The PawLIB Core contains the basic functions and classes that the rest of the library relies upon.
- Data Types
- Data Structures
- Standard Utilities (stdutils)
Here is a list of proposed and implemented data structures.
A contiguous memory array/deque, internally implemented with a contiguous memory circular buffer.
A resizable, vector-like array container. Replaces std::vector, and possibly std::deque.
A resizable bitwise array container. Replaces std::vector<bool>.
A LIFO model container, or stack, based on FlexArray. Replaces std::stack.
A FIFO model container, or queue, based on FlexArray. Replaces std::queue.
An ordered collection of elements not stored contiguously in memory, but rather linked together with pointers. Internally, an XOR doubly-linked list.
A doubly-linked list, based on SpeedList (base). Replaces std::list.
A singly-linked list, based on SpeedList. Replaces std::forward_list.
A LIFO model container, or stack, based on SpeedList. Replaces std::stack.
A FIFO model container, or queue, based on SpeedList. Replaces std::queue.
A general-use implementation of the object pool design pattern.
A table of key-value pairs. A value can be "looked up" efficiently given the corresponding key. Replaces std::map.
- Tree: A container in which elements are grouped hierarchically. Each element (node) has zero or one parent and zero or more children. A tree is a special case of a DAG (see below).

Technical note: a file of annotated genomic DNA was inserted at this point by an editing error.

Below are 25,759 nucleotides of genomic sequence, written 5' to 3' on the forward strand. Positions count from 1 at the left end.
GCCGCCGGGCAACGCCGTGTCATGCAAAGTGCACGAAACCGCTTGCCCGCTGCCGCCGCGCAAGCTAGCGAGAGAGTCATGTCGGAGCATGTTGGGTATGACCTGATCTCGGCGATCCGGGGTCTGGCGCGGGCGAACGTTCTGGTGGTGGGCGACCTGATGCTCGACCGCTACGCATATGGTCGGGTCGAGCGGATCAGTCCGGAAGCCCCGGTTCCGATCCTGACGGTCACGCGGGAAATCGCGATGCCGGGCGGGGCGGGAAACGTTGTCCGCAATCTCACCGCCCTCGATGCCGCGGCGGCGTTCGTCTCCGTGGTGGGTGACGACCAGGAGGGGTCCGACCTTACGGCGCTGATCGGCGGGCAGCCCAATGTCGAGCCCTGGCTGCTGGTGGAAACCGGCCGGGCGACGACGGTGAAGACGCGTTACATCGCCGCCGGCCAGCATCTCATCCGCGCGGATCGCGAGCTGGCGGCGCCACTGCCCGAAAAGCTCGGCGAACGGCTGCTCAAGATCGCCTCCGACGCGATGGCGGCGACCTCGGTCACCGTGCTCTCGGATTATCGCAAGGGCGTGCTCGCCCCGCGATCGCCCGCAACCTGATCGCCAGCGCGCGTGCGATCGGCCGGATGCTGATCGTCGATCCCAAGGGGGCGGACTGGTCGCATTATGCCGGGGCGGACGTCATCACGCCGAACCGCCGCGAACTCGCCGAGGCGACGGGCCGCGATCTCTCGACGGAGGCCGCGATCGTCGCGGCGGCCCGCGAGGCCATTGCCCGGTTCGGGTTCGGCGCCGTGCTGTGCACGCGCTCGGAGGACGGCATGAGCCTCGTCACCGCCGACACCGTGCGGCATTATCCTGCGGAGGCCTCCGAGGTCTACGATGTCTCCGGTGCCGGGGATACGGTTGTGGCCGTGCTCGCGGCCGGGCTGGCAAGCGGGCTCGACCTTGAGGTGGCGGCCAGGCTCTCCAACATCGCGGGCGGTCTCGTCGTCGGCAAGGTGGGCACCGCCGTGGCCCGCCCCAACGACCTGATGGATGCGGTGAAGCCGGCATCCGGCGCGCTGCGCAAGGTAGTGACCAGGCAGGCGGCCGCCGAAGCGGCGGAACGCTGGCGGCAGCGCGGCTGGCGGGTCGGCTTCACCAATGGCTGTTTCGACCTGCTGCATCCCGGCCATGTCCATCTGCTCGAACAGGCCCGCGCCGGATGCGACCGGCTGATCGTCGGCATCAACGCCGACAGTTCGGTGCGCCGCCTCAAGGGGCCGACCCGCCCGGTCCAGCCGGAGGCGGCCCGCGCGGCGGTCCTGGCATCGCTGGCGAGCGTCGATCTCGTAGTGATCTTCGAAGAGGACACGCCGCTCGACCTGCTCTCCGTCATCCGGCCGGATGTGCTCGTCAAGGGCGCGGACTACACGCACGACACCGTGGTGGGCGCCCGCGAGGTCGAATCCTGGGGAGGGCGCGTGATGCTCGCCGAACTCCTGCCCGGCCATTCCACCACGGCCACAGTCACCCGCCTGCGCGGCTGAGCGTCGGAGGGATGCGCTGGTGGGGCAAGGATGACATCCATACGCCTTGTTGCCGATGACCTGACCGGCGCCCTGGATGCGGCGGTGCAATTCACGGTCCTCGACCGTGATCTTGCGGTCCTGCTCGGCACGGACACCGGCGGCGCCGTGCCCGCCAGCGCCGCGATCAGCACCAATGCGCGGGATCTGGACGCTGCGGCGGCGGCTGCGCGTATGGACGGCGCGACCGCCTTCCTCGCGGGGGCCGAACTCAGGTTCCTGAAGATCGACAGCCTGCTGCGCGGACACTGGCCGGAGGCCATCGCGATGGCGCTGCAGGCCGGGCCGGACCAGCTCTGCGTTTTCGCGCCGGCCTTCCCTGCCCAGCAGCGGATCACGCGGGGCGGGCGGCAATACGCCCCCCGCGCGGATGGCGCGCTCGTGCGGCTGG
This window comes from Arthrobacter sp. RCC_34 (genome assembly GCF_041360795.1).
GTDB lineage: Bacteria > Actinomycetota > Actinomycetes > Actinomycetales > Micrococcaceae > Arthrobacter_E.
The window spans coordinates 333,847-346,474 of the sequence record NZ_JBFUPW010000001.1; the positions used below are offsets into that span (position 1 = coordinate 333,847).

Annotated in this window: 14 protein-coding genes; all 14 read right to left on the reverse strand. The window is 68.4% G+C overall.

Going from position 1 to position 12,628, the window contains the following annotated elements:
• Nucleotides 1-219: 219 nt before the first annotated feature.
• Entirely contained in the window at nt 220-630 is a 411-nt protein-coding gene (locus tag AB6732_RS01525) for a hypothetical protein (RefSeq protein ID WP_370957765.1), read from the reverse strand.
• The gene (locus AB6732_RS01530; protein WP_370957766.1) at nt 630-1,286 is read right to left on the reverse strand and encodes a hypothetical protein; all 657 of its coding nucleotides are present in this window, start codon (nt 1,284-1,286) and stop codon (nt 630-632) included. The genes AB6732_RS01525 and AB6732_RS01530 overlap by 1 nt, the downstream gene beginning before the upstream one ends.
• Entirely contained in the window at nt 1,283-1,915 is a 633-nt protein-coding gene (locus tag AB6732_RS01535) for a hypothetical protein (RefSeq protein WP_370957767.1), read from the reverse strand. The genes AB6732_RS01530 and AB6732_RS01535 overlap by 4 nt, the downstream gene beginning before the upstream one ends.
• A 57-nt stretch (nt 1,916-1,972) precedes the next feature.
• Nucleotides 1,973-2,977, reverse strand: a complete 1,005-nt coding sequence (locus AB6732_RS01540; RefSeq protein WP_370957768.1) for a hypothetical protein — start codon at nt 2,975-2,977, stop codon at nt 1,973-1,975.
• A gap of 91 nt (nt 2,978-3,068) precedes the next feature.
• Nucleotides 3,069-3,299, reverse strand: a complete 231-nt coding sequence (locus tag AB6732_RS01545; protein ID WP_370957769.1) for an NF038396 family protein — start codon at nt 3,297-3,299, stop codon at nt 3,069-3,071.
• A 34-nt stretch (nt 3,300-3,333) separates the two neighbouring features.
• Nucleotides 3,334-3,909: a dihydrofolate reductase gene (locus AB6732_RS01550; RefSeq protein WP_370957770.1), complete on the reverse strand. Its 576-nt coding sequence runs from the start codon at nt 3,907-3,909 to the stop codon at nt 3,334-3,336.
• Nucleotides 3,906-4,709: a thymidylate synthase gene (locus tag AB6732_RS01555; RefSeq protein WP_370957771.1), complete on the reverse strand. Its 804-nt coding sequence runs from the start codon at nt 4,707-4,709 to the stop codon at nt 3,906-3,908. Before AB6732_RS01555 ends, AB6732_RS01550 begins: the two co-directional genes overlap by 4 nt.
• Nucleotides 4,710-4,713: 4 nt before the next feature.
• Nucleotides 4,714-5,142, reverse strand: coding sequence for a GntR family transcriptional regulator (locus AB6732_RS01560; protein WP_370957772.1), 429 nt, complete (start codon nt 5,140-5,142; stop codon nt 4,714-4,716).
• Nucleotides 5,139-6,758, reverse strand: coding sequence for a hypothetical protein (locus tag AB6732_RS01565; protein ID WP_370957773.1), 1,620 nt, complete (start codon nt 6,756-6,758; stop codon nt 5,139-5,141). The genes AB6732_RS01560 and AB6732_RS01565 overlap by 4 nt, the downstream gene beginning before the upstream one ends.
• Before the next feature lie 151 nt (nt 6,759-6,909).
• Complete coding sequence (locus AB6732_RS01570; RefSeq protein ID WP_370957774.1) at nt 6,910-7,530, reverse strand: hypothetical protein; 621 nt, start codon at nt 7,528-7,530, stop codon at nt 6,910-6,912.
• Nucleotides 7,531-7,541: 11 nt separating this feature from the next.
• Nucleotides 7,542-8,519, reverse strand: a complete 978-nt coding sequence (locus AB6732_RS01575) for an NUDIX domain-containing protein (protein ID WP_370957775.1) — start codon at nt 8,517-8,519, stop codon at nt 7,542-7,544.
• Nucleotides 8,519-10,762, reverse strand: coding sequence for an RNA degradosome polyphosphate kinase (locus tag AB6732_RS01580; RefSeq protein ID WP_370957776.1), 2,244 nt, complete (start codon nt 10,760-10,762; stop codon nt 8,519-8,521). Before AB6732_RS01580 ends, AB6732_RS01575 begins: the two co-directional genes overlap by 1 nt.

- Binary search tree: A tree in which each node has at most two children, with an order property to keep the nodes sorted by some well-defined criteria.
- Binary heap: A binary tree that maintains itself in sorted order, much like a binary search tree, via two rules: the shape property, which specifies that the tree must be fully filled and that the last row of the tree is filled from left to right; and the heap property, which states that every node is, by some user-defined criterion, "greater than" or "equal to" all of its children.
- Graph: A collection of nodes connected to one another by unidirectional or bidirectional pathways in an arbitrary pattern.
- Directed acyclic graph [DAG]: A collection of nodes with unidirectional (i.e. directed) interconnections, with no cycles (i.e. there is no non-empty path that starts and ends on the same node.
- Priority queue: A container that permits elements to be added in any order and then removed in any order defined by some property of the elements themselves (i.e. their priority).
- Set: A container that guarantees that all elements are unique according to some criteria. A set acts like a dictionary with only keys, but no values.